In the news...

February 25, 2013

Lawmakers seek end to draft registration

Two lawmakers are waging a little-noticed campaign to abolish the Selective Service System, the independent federal agency that manages draft registration.

Reps. Peter DeFazio, D-Ore., and Rep. Mike Coffman, R-Colo., say the millions of dollars the agency spends each year preparing for the possibility of a military draft is a waste of money. They say the Pentagon has no interest in returning to conscription due to the success of the all-volunteer force.

Here’s a quick look at the Selective Service System:

The Selective Service has a budget of $24 million and a full-time staff of 130. It maintains a database of about 17 million potential male draftees. In the event of a draft, the agency would mobilize as many as 11,000 volunteers to serve on local draft boards that would decide if exemptions or deferments to military service were warranted.

The Selective Service is an ìinexpensive insurance policy,î said Lawrence Romo, the agencyís director. We are the true backup for the true emergency.
Men between the ages of 18 and 25 are required to register and can do so online or by mail. Those who fail to register with the Selective Service can be charged with a felony. The Justice Department hasnít prosecuted anyone for that offense since 1986.

There can be other consequences, though. Failing to register can mean the loss of financial aid for college, being refused employment with the federal government, and denied U.S. citizenship.

DeFazio says it makes no sense to threaten to penalize men who donít register when the odds of a draft are so remote.

Past attempts to get rid of the agency have failed, DeFazio says, because too many of his colleagues on Capitol Hill worry that closing Selective Service down will make them look weak on national security.

There is no one who wants this except ëchicken hawk members of Congress,î DeFazio says, using a term to describe a person who pushes for the use of military power but never served in the armed forces. AP




All of this week's top headlines to your email every Friday.


 
 

 

Headlines March 27, 2015

News General Dynamics withdraws as T-100 prime contractor General Dynamics Information Systems and Technology has withdrawn itself as the prime contractor on the T-100, the offering for the T-X trainer replacement program based on the Alenia Aermacchi M-346 design.   Business SpaceX’s fight with U.S. Air Force called a clash of perceptions Billionaire Elon Musk’s...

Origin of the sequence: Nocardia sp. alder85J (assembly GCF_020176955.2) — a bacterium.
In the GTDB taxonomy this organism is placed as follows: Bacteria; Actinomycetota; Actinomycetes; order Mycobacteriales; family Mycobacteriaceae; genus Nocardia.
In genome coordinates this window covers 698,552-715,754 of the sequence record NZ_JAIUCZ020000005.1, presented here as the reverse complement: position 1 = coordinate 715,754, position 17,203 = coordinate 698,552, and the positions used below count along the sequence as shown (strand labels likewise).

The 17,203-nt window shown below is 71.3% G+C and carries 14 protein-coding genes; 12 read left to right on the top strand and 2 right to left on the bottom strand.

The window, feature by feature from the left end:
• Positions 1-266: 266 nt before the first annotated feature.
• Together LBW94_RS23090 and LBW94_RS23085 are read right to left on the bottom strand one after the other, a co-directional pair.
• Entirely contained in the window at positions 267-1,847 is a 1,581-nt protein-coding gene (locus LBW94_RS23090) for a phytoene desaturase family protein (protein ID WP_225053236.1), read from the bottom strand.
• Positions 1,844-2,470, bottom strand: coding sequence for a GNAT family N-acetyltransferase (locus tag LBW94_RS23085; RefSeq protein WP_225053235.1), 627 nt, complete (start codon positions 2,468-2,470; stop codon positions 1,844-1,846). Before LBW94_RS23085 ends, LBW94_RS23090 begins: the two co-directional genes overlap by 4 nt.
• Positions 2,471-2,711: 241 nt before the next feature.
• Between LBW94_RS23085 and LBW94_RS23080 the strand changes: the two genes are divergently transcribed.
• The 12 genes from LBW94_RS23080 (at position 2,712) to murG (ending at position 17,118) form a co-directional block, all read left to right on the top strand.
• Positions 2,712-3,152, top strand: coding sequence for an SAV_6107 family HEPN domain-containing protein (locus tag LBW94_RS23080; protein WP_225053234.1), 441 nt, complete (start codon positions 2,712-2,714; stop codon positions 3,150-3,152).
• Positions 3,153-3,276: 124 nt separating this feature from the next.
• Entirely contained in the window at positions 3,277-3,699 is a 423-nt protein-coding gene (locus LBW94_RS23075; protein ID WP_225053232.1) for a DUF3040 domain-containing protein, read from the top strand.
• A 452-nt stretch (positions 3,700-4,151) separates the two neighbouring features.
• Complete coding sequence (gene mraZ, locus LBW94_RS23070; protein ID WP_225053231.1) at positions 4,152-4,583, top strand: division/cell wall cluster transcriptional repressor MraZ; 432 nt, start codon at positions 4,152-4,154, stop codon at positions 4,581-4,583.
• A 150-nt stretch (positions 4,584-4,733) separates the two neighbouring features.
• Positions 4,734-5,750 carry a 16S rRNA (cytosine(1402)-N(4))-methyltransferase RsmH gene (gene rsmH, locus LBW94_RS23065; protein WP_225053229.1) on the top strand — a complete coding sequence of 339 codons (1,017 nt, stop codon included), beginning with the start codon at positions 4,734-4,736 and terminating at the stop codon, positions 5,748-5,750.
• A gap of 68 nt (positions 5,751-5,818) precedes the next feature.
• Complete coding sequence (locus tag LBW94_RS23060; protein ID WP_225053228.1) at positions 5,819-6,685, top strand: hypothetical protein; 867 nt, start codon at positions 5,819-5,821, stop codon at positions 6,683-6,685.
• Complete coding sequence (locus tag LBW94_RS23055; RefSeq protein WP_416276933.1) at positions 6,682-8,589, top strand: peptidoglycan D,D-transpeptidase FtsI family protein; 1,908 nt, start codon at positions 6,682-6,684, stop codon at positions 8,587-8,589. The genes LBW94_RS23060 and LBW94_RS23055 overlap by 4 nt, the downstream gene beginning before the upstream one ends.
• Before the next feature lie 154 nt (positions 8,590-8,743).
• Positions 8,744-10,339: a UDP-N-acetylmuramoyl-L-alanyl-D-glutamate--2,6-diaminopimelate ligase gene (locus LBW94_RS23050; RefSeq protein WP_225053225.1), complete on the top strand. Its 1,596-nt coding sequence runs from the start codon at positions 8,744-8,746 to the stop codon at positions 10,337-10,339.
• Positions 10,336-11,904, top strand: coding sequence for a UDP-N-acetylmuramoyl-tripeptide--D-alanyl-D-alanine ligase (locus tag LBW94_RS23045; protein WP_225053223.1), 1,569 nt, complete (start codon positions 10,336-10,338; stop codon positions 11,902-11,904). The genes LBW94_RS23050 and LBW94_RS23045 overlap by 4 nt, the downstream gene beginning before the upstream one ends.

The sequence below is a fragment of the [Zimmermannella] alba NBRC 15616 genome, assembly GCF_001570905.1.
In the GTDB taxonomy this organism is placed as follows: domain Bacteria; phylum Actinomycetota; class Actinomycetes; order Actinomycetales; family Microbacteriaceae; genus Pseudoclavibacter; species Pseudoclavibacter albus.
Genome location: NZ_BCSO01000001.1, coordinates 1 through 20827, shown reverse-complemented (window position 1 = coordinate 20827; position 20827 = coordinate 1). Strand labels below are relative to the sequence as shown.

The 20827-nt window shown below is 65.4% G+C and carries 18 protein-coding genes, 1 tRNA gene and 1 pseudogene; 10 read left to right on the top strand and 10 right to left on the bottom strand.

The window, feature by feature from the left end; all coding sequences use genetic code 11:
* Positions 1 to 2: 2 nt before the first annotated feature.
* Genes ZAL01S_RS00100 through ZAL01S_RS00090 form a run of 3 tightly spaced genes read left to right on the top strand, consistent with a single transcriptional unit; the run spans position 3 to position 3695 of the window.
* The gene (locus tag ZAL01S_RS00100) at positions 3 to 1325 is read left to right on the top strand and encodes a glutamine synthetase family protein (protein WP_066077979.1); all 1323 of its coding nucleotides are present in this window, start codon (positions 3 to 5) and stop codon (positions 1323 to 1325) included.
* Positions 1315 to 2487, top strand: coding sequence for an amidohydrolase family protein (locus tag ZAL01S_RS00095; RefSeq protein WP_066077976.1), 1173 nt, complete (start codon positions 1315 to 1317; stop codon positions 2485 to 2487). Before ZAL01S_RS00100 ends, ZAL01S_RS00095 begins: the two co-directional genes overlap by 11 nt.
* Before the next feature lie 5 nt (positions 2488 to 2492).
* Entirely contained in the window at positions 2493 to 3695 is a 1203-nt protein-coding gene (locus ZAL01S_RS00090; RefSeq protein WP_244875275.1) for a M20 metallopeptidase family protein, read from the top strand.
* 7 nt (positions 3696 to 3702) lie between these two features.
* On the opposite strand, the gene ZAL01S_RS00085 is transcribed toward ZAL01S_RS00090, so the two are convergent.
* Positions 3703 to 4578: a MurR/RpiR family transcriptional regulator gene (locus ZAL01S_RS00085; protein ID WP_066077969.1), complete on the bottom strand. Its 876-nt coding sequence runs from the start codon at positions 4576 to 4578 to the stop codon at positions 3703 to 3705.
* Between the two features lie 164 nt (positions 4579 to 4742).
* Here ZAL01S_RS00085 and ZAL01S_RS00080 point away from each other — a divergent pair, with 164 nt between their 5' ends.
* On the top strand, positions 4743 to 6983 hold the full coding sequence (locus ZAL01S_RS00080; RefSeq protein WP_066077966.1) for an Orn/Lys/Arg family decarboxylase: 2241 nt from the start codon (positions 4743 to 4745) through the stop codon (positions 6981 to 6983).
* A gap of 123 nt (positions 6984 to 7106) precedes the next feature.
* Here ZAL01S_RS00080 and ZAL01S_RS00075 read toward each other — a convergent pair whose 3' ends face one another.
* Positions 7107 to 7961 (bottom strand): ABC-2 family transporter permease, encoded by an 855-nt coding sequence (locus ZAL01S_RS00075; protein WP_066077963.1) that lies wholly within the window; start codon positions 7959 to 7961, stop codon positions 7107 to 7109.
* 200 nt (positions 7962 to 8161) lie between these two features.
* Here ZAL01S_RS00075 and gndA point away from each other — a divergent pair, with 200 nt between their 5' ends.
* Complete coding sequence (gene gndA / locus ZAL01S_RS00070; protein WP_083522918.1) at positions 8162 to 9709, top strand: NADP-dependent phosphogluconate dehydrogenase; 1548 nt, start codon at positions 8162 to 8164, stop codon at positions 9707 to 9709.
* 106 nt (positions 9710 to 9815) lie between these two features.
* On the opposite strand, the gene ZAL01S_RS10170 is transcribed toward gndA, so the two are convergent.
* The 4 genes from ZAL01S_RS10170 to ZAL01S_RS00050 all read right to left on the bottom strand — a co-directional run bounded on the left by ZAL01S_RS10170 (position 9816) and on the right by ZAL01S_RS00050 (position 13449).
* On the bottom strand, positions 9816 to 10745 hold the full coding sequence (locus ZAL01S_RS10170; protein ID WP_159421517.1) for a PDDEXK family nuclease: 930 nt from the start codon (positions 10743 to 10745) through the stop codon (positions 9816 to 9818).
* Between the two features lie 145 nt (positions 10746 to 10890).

News Briefs March 27, 2015

Contractor extradited from Iraq pleads guilty in bribes case A man extradited from Iraq in a military contract bribery case has pleaded guilty to three charges in an agreement with federal prosecutors. U.S. District Judge Thomas Rose has scheduled sentencing for July 1 for Metin Atilan. His attorney, Nick Gounaris, says the two sides agreed...
 
 

Headlines March 25, 2015

News: Obama says more troops will stay in Afghanistan next year - President Obama March 24 formally abandoned his pledge to bring U.S. troop levels in Afghanistan down to 5,000 by the end of this year, saying the current force of about 10,000 will remain there into 2016.   Business: U.S. special ops to sole-source 2,000...
 

 

News Briefs March 25, 2015

Pentagon notifying U.S. troops named by alleged IS hackers The Pentagon said March 23 it is notifying 100 U.S. military members that their names and addresses were posted on the Internet by a group calling itself the Islamic State Hacking Division. The group said it was posting the information, including photos of the individuals, to...
 
 

Headlines March 23, 2015

News: House aides preview major Pentagon reforms - Reform of the Pentagon’s weapons buying habits will lead Rep. Mac Thornberry’s agenda as head of the House Armed Services Committee say committee aides, a long-term plan the Texas Republican will formally outline March 23 at a Washington think tank.   Business: Lockheed fixing software glitch with GPS...
 
 

News Briefs March 23, 2015

Arizona Veterans Courts push counseling, not jail for veterans Arizona military veterans who land in court for minor offenses are also landing second chances. Judges and prosecutors across the state have been holding Veterans Courts to make sure defendants who may have physical and mental battle wounds get rehabilitation instead of jail time. The Arizona...
 




0 Comments


Be the first to comment!


Leave a Reply

Your email address will not be published. Required fields are marked *

You may use these HTML tags and attributes: <a href="" title=""> <abbr title=""> <acronym title=""> <b> <blockquote cite=""> <cite> <code> <del datetime=""> <em> <i> <q cite=""> <strike> <strong>